Still Star Trek
Still Star Trek
JJ Abrams has been pushing the idea that his Star Trek is unlike those that came before. The studio loves the idea, because they need the film to appeal to a wider audience, and the media have obediently repeated the message, painting traditional Star Trek nerds in opposition to the new, more appealling Star Trek.
And the film does a good job of rebooting the franchise. Some sort of accident in the future flings a mad Romulan back to the day of Captain Kirk's birth. Kirk's father is killed prematurely, leaving Kirk to grow up a delinquent. But — and though this isn't actually said in the film — the universe really wants to see Kirk become captain of the Enterprise. The film is basically just a series of coincidences — each more unlikely than the last — that setup a return to the status quo, with a few tweaks to allow the filmmakers to set about making lots of money by retelling the Star Trek mythology all over again.
So with the movie just being a giant setup, it's certainly more approachable than it could have been — one doesn't need any prior knowledge of Star Trek beyond basic pop culture references, though I get the impression there were lots of references and in-jokes for the fans.
But just as the plot drives inexorably back to the Star Trek myth, the film can't escape the trappings of Trek. It is, despite what the marketing would have us believe, still Star Trek. For those of us who never really got Star Trek, or its fans, it's a pretty light-show, and it's entertaining enough as an action film, but it won't be enduring.
I had never before actually sat through an episode, nor a film, in the Star Trek body of works. So any of my knowledge of the mythos is assumed and absorbed from popular culture. But I've always associated Trek with the wrong sort of science fiction, the sort in which science becomes indistinguishable from magic, and science fiction becomes fantasy, in which characters and storytelling take a back seat to technological gimmicks and one-dimensional plot devices. And unfortunately, this Star Trek suffers from all the same issues. It really does feel like events are occurring because they have to — that's the setup. None of the characters have any real motivation, except maybe old Spock (which is ironic, given he represents the "old" Star Trek). And there are just way too many coincidences, without even an attempt to explain them away with cheap metaphysics (eg, that the universe is trying to put the crew of the Enterprise back together, to heal the rift in time). The dialog is, for the most part, too simple. It's either horribly expository — at one point, the characters spend a few minutes explaining to the audience that this Star Trek takes place in an alternate reality to the Star Trek we know — or lame comic relief.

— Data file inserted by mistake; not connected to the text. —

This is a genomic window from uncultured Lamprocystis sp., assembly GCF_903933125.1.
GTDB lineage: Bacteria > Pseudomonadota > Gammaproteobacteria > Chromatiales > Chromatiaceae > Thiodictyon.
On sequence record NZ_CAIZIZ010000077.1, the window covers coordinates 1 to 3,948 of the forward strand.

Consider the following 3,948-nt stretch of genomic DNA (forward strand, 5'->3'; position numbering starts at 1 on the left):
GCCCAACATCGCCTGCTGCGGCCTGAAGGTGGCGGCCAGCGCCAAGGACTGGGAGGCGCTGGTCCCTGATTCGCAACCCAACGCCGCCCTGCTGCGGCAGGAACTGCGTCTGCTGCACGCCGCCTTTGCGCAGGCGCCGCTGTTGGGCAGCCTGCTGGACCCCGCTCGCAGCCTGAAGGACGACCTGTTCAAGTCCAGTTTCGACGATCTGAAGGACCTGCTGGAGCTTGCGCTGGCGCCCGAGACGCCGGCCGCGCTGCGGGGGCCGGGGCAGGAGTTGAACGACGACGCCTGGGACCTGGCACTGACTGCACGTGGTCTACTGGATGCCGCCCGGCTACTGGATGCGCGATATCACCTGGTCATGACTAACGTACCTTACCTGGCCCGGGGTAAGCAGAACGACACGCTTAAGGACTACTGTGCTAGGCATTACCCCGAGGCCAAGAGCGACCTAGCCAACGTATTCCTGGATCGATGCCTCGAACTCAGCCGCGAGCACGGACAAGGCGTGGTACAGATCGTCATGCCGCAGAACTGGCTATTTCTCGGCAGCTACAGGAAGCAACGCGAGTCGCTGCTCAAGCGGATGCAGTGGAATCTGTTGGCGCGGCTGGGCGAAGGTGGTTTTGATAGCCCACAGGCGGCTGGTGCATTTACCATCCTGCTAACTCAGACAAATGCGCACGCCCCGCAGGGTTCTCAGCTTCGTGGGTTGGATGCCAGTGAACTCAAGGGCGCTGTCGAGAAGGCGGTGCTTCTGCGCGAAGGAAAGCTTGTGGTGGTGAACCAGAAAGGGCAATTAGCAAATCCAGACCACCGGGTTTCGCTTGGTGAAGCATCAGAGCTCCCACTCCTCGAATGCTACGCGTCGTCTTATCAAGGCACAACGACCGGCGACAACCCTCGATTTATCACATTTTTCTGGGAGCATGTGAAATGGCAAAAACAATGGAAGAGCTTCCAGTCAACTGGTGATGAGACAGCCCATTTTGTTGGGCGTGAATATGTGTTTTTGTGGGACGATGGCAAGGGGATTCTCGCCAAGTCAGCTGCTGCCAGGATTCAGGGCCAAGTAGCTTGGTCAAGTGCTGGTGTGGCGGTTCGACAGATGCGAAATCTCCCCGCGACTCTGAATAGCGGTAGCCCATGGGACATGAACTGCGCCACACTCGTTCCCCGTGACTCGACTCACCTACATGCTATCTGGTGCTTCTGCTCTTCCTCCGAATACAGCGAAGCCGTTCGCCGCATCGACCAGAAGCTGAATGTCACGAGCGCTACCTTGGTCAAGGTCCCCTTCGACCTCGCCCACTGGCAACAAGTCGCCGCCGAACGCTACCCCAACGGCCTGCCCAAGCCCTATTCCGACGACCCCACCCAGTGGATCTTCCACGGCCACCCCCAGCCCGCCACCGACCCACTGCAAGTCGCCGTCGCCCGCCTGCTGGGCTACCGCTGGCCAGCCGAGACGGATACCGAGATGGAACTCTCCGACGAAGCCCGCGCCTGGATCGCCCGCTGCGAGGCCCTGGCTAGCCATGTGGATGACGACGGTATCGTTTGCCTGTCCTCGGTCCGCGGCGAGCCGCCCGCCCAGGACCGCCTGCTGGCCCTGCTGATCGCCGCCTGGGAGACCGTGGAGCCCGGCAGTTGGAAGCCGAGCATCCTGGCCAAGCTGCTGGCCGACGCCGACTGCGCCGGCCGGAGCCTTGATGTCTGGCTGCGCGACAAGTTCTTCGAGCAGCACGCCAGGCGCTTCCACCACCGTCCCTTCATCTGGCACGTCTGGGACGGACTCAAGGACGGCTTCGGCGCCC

And then there's Chekhov.
The Future Is Full of White People
It's curious, and I can only assume it's because many of the people writing for American film and television today grew up during the Cold War, but for some reason, a lot of American media seems to think it's still okay to make fun of Russians. Chekhov is absurd — his accent a parody, his inability to pronounce the letter 'v' so over-the-top that it's used only for comic relief in some incredibly cringe-inducing scenes.
But he's also only the most obvious racist caricature. When considering him as a token minority, I realised the film was full of them — Sulu is the token Asian, Uhura the token Black person. Aside from them, everything is run by white people — the Enterprise, the Starfleet Academy, and presumably the Federation. But even stranger, it's not only a matter of having whites in positions of power. Even among the extras, there are extraordinarily few non-whites. When Kirk first meets Uhura, his line of questioning about her name implies that he assumes she is from another world. One can only assume he's not seen a black Earthling before, and that the future is, in fact, full of white people.
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